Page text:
Google, like the internet itself draws its power from being neither here, nor there, but inbetween everywhere at once, immanent. There is no here there, only results, only meanings.

Posted by Abe at 12:41 PM | Comments (1) | TrackBack

November 24, 2005

Metataggers: Digital Graffiti / Empire / Archives

There are certain digital thresholds of history, points in which the type and amount of data available via computers and their networks changes radically. The point in which magazine and news articles are available via Lexus/Nexus for example, or the points in which archive.org started archiving the internet and DejaNews (now part of Google) started archiving the usenet.

It's not quite as clear a line, but I have a feeling one day the point in which everything started to get blogged will mark another such transition. Case to point I started digging around for the web evidence of a show I did back all of 3 years ago, september 2002. Neither archive.org nor google revealed the precise material I wanted, the gallery's original web page for the show. Instead I found a short post on evhead.com, the blog of Evan Williams founder of Blogger. I guess that's worth some geek cred... In anycase if something soon won't exist unless its been blogged, I best document this thing...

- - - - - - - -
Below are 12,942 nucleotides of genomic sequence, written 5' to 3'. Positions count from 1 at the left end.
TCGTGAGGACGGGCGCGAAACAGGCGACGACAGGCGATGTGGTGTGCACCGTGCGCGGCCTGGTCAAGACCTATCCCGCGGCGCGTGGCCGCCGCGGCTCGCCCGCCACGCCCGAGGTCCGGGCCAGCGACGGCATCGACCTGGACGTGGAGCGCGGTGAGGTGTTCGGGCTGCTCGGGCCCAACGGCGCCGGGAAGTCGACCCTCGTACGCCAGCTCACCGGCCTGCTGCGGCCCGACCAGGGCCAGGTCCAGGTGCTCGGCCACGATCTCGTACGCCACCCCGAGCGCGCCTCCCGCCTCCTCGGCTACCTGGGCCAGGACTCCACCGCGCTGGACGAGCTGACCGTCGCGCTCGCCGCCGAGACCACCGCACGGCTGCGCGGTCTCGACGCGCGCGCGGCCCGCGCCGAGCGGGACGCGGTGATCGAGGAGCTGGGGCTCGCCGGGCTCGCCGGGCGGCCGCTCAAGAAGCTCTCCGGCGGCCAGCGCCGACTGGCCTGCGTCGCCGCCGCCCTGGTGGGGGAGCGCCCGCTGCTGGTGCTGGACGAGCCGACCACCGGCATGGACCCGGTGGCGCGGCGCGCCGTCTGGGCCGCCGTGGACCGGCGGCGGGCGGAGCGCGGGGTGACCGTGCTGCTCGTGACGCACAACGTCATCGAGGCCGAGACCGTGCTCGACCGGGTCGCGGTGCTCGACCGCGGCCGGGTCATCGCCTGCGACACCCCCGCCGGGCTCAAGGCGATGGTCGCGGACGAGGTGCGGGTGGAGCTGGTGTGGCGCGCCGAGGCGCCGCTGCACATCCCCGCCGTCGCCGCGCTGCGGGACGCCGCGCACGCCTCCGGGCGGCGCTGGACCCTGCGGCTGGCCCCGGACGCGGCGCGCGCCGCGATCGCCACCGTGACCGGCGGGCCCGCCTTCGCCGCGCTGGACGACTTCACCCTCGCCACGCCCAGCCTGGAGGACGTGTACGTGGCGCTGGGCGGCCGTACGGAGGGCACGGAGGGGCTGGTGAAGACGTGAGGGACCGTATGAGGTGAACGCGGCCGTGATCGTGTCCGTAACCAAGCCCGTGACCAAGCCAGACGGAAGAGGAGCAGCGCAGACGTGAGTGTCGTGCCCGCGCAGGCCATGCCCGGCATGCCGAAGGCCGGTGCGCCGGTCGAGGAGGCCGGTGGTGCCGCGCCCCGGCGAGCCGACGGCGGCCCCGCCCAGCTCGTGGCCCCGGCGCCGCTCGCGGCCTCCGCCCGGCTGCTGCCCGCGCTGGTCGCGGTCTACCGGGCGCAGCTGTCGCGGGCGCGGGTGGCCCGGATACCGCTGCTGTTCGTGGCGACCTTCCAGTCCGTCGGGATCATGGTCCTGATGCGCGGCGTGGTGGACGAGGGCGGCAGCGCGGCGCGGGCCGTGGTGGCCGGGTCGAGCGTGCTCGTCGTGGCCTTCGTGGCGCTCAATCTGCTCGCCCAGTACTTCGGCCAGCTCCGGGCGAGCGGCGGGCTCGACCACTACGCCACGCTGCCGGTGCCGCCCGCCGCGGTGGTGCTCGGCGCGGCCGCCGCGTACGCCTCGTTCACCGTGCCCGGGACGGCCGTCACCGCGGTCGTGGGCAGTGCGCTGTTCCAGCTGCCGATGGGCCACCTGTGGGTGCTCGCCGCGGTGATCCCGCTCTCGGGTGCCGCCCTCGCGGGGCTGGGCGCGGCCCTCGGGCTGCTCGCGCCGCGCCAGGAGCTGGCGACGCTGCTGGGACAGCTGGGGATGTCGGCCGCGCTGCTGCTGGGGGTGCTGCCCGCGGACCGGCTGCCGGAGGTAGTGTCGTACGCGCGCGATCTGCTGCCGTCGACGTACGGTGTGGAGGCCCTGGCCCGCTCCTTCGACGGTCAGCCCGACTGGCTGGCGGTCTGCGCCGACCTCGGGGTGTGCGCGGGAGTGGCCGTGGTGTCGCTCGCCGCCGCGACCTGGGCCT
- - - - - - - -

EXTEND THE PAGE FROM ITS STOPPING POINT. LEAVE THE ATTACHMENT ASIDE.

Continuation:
Metaggers: Digital Graffiti was the name, featuring the art of Shep Fairey, Paul Miller and 47 which at the time was me, [sic] and Ethan Eismann. Among the pieces I had in it was "Empire" which you can view "after the fold" for this entry.


Empire:






Posted by Abe at 11:23 AM | Comments (0) | TrackBack

November 21, 2005

Powerpoint

There are at least 3 key functions to powerpoint presentations and they are often in conflict.

The main one is to create a good presentation. Something like what Steve Jobs or Lawrence Lessig do so effortlessly. The problem is they give good presentation anyway, the powerpoint is just there to drive home the argument and provide a visual countepoint for the speaker. Making a Jobsian powerpoint file won't make you a good presenter and if fact if you suck having some of his minimalist slides behind you might hurt you.